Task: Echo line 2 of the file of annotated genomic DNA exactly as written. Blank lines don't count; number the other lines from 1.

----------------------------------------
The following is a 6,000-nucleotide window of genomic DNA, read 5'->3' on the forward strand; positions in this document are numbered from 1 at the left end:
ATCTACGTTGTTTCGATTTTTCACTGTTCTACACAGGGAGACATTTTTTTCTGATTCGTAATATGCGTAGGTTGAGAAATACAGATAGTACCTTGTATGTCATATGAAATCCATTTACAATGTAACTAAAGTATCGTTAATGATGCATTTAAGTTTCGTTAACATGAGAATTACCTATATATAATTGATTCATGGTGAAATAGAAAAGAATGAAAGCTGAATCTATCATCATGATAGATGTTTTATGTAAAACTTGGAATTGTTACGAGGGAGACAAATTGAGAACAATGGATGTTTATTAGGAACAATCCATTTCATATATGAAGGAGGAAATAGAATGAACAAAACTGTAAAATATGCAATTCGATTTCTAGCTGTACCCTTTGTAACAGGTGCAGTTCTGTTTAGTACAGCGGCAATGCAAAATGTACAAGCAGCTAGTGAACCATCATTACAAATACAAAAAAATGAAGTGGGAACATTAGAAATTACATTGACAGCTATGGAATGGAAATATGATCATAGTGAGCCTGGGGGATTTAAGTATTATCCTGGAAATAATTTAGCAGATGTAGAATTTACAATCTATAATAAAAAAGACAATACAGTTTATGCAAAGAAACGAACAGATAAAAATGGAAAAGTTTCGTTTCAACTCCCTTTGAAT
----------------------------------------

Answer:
ATCTACGTTGTTTCGATTTTTCACTGTTCTACACAGGGAGACATTTTTTTCTGATTCGTAATATGCGTAGGTTGAGAAATACAGATAGTACCTTGTATGTCATATGAAATCCATTTACAATGTAACTAAAGTATCGTTAATGATGCATTTAAGTTTCGTTAACATGAGAATTACCTATATATAATTGATTCATGGTGAAATAGAAAAGAATGAAAGCTGAATCTATCATCATGATAGATGTTTTATGTAAAACTTGGAATTGTTACGAGGGAGACAAATTGAGAACAATGGATGTTTATTAGGAACAATCCATTTCATATATGAAGGAGGAAATAGAATGAACAAAACTGTAAAATATGCAATTCGATTTCTAGCTGTACCCTTTGTAACAGGTGCAGTTCTGTTTAGTACAGCGGCAATGCAAAATGTACAAGCAGCTAGTGAACCATCATTACAAATACAAAAAAATGAAGTGGGAACATTAGAAATTACATTGACAGCTATGGAATGGAAATATGATCATAGTGAGCCTGGGGGATTTAAGTATTATCCTGGAAATAATTTAGCAGATGTAGAATTTACAATCTATAATAAAAAAGACAATACAGTTTATGCAAAGAAACGAACAGATAAAAATGGAAAAGTTTCGTTTCAACTCCCTTTGAAT